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Topic: Ambient radio wave energy (Read 8965 times) previous topic - next topic

arduinopi

I am trying to do a demonstration in which energy from ambient radio waves (it doesn't matter which frequency) is used to charge up capacitors and blink a red 3 volt 1 mA led every 10 seconds or so. Is this feasible? If so how can I go about building it.

PaulS

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Is this feasible?

It doesn't seem likely.

What does this have to do with the Arduino?

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If so how can I go about building it.

First, you'll need a couple of gallons of snake oil.
Then, you'll need a functioning perpetual motion machine.
After that, the rest is easy.
The art of getting good answers lies in asking good questions.

fungus


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Is this feasible?

It doesn't seem likely.


Why not? People used to listen to radio without amplifiers.

https://en.wikipedia.org/wiki/Crystal_radio

No, I don't answer questions sent in private messages (but I do accept thank-you notes...)

Erdin

The capacitors are a problem: they leak.
Blinking a led requires more energy than audio in a piezo (crystal) earphone.
The led has to blink long enough to be visible, that would be about 100ms. The 1mA during 100ms needs a lot of energy.

Powering an LCD clock would be easier. Even a larger LCD display requires almost no current.

There is a problem with radio waves: If you use only a coil, you get a lot of everything, but the result is almost nothing.
However, if you tune in to a strong radio station, you can get energy out of that.
Try to make an antenna, like a circular coil of 1 meter (or 1 yard) diameter. About 50 to 500 windings. Don't use very thin copper wire, that reduces the current. Add a variable capacitor and a radio diode. The diode to a capacitor and see if you can charge the capacitor when tuning to find a radio station.

pito

It is feasible, there are topics on the web where people try to develop wirelesses hubs powered from such energy. The most energy you get today would be from VHF/UHF spectra, especially from your local digital television, FM radio, and mobile phone providers (90-1900MHz). You need a dipole tuned a frequency with most power density, with a diode as an detector - charging a ceramic capacitor..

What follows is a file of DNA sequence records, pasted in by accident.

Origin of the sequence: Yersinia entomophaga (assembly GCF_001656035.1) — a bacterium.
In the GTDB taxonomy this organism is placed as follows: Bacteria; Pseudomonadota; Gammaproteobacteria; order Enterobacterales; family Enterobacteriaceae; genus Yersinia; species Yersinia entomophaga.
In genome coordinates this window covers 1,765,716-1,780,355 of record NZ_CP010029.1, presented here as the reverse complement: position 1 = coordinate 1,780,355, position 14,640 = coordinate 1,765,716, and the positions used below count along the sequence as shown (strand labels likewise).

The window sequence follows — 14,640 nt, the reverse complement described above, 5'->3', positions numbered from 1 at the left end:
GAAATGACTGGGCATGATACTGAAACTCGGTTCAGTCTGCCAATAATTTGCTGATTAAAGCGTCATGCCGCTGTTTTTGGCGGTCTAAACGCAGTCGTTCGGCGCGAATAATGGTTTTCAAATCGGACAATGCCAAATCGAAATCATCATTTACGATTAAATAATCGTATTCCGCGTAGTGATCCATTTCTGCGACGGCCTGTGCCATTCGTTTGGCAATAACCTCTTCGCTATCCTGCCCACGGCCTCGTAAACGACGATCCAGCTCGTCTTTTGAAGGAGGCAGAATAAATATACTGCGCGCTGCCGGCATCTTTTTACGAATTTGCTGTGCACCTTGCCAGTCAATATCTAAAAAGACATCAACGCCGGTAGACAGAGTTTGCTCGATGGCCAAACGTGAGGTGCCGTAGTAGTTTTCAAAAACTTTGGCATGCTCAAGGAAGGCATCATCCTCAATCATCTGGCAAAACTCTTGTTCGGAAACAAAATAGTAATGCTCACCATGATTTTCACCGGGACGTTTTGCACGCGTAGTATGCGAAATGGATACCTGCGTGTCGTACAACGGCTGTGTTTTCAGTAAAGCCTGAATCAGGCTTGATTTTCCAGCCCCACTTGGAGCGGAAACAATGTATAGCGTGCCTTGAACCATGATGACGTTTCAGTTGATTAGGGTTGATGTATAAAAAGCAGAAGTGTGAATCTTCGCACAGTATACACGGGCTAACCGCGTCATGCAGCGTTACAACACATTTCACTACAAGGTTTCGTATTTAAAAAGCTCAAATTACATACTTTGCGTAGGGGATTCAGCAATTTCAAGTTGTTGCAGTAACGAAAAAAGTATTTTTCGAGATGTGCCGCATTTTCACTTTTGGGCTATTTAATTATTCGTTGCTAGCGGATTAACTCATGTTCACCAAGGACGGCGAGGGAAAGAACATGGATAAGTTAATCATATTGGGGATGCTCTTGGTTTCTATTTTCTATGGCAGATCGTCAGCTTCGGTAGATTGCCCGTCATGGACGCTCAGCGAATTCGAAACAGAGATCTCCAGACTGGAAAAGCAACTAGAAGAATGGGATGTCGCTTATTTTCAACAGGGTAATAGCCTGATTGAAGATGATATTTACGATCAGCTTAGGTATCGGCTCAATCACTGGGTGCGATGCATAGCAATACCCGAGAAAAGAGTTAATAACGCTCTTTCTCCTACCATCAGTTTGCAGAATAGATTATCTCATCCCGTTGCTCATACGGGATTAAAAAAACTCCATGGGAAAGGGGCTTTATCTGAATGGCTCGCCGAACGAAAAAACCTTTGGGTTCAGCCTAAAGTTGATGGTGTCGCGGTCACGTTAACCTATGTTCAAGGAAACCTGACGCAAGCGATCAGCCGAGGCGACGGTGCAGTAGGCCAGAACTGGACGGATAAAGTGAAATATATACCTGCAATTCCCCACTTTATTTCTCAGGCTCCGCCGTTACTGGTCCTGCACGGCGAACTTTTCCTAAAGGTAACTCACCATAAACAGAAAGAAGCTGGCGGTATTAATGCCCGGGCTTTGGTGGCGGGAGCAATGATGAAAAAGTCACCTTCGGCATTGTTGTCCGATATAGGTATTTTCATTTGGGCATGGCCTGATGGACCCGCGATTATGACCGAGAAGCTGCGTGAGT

AmbiLobe

Here is an example solution:
http://www.ebay.com/itm/370877977659

It picks up radio energy and lights LEDs.

Erdin

My idea (LW and MW waves) is totally different from catching energy from GHz signals.
Flashing a led with a mobile phone is only for a very short distance.
It is hard to say which signal is strong enough.
A good quality spectrum analyzer will show what is in the air.

Do we agree ? That getting energy from all frequencies at the same time is very hard ? And by tuning to a frequency you have to know about a strong signal.

jremington

Yes, there is enough power in MW, etc. to power sensitive headphones, but then our ears are unbelievable sensitive devices!

There is a commercial device called "Airnergy" that claims to harvest energy from WiFi hotspots to charge batteries.
Dave Jones has a hilarious review of this at http://www.eevblog.com/2010/01/17/eevblog-55-rca-airnergy-wifi-hotspot-energy-harvesting-marketing-bs/

On the other hand, if you suspend a plate of metal under a high tension power line, you can easily harvest enough energy to light up a fluorescent lamp. See Richard Box's incredible "field of light bulbs" art project at http://www.stopgeek.com/richard-boxs-light-field.html
No PM's please.

Grumpy_Mike

Back in the 60s I made a radio that was powered by the local long wave transmitter.